Take the skipping music or dismissing an alarm gesture

The front is… not as elegant as the back. The Pixel 4 has a lopsided front design with a big top bezel and a smaller (but still there) bottom bezel. It’s not the worst thing in the world, but it’s still a bit awkward looking. Google’s design still can’t compete with the better-looking phones out there, like the OnePlus 7 Pro or Galaxy S10, which is a shame, since Google charges just as much, if not more, than the competition while also offering lower specs.

Those awkward bezels surround a great-looking OLED display, and this year Google has upgraded to a 90Hz panel. The demo units were running early software and maybe needed a bit more tuning, but you could see the smoother animations start to kick in. Google mentioned that the display only hits 90Hz when it’s actually being used, and for stationary pictures it drops to 60Hz to save battery.

The top bezel is full of sensors, at least, allowing Google to do a full, iPhone X-style face unlock system with 3D sensing. This is something I’ll have to wait for a review unit to try out, but it’s a bit alarming not having a fingerprint reader of any kind. We have to unlock our devices dozens of times a day—why not have both fingerprint and Face ID?

Also in the top bezel is the Project Soli sensor. About that…Motion Sense with Project Soli—Not looking great

A very big deal was made about the Pixel 4 incorporating Project Soli, a miniaturized radar chip cooked up by Google’s “Advanced Technology and Projects” (ATAP) division. ATAP has an absolutely horrible track record when it comes to commercialization, but Soli is one of the few projects to have actually made it to market.

In the lead-up to Soli, Google demoed a technology that would discern extremely precise hand movements. Years ago, Google said Soli could detect “sub-millimeter motions at high speed and accuracy” and could detect things like tapping your thumb and index finger together for a virtual button press or rubbing the two fingers together to scroll or turn a virtual dial.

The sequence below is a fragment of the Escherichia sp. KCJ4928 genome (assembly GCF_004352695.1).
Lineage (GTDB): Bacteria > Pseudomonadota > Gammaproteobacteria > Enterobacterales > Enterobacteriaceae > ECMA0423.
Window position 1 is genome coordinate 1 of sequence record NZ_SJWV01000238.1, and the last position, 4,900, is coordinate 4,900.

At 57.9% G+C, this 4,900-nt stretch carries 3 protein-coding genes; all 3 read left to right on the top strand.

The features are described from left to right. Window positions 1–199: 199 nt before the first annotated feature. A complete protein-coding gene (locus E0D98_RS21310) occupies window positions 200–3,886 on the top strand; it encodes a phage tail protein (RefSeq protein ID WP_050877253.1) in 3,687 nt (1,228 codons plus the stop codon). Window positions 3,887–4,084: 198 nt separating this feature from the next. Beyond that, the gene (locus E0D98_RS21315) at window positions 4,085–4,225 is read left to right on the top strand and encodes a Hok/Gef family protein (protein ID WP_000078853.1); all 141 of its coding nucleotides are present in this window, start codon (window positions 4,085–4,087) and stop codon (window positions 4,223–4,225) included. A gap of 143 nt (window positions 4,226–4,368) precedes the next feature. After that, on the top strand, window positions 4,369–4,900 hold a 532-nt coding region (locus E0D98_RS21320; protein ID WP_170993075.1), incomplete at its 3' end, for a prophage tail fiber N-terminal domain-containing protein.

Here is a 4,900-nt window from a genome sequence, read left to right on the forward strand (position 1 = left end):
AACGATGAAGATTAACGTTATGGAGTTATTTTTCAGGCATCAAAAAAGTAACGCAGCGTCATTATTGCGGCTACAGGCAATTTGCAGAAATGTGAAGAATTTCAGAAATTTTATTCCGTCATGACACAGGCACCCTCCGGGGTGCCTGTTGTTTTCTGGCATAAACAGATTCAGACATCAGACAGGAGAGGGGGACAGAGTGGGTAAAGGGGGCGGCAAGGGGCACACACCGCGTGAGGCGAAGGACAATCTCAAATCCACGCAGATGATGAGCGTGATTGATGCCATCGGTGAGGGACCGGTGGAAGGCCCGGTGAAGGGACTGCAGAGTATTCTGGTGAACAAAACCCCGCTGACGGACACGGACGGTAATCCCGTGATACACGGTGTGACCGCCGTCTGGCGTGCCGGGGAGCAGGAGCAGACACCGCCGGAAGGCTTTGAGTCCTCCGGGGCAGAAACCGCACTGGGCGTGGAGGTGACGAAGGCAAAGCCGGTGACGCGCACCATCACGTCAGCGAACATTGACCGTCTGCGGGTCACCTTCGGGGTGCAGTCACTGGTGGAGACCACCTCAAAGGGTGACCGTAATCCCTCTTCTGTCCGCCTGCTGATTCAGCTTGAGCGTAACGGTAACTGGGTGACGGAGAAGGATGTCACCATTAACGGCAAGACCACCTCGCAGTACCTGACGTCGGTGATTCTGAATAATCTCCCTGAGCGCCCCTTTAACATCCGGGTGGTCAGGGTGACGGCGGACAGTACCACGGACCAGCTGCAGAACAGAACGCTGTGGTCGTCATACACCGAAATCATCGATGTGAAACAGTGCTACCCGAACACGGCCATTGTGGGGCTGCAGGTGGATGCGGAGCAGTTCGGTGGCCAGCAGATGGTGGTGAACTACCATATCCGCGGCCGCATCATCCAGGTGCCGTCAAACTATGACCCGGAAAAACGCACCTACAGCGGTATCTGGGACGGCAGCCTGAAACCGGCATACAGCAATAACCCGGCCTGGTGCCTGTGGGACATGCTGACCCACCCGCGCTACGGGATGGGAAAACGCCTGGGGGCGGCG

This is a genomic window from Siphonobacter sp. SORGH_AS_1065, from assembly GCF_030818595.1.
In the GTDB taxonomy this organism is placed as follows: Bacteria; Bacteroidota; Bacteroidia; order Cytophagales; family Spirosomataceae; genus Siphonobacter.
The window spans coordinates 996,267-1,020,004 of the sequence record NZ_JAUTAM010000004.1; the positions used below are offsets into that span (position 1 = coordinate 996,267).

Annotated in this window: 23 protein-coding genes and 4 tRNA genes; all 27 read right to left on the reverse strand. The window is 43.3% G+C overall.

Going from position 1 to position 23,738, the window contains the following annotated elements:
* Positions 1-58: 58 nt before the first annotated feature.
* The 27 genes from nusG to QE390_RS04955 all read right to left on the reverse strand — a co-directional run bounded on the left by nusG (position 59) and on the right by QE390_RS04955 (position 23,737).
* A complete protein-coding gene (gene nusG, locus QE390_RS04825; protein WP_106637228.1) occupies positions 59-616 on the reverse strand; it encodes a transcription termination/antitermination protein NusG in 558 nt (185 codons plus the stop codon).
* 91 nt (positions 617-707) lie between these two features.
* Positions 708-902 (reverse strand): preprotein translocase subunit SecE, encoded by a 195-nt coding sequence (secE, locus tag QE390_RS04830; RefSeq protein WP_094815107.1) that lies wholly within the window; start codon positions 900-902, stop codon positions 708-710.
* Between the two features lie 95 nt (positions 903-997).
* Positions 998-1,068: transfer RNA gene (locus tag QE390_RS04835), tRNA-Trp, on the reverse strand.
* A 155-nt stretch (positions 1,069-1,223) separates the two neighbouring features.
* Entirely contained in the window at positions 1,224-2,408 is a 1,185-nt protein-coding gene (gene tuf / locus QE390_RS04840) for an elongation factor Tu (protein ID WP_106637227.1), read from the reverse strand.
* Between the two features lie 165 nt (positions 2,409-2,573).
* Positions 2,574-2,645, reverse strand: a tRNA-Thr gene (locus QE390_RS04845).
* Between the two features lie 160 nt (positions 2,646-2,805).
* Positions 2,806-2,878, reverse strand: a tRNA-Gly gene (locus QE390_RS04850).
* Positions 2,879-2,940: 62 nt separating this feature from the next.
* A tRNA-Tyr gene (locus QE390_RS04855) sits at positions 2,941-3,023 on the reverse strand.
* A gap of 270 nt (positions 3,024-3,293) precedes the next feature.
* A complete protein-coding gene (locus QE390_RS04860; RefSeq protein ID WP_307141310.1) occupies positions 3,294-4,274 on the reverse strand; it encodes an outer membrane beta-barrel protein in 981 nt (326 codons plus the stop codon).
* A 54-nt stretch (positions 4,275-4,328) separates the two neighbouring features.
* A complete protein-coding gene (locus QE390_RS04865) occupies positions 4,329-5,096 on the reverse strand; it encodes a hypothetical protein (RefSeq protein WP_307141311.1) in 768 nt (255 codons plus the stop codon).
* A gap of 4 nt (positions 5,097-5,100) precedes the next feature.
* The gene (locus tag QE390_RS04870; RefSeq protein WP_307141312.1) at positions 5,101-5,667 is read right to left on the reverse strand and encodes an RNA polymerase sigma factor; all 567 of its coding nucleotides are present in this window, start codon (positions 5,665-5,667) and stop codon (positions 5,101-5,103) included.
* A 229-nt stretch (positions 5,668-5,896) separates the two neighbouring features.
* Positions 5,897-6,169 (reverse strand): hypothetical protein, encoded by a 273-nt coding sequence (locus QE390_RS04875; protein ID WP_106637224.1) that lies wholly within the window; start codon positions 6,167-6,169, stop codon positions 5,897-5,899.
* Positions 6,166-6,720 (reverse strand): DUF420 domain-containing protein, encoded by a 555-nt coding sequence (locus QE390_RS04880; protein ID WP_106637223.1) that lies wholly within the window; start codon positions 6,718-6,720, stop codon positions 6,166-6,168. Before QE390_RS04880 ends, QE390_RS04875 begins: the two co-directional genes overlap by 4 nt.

At this presentation, Google said the original Soli chip, while it was a breakthrough miniaturization of radar technology, was still not small enough to fit inside a smartphone and needed to be shrunk further. It seems like this extra shrink took a lot of Soli’s accuracy—and a lot of Soli’s appeal—away, and now it seems to be only capable of detecting big, hand-waving gestures instead of the fine “sub-millimeter” motions that were originally promised.

I’ll have to play with Motion Sense some more to get a better beat on it, but so far, the first impressions are not good. Take the skipping music or dismissing an alarm gesture, where Soli has you wave your hand across the sensor: Soli needs a BIG gesture to work. It’s not a flick of the wrist; it’s a bend of the elbow. You need to wave your whole hand across the phone in a very big gesture. I’ve yet to find a way to skip songs using Soli that feels quick or effortless. The gesture is so big that it’s a cumbersome, tiring, annoying thing to do.

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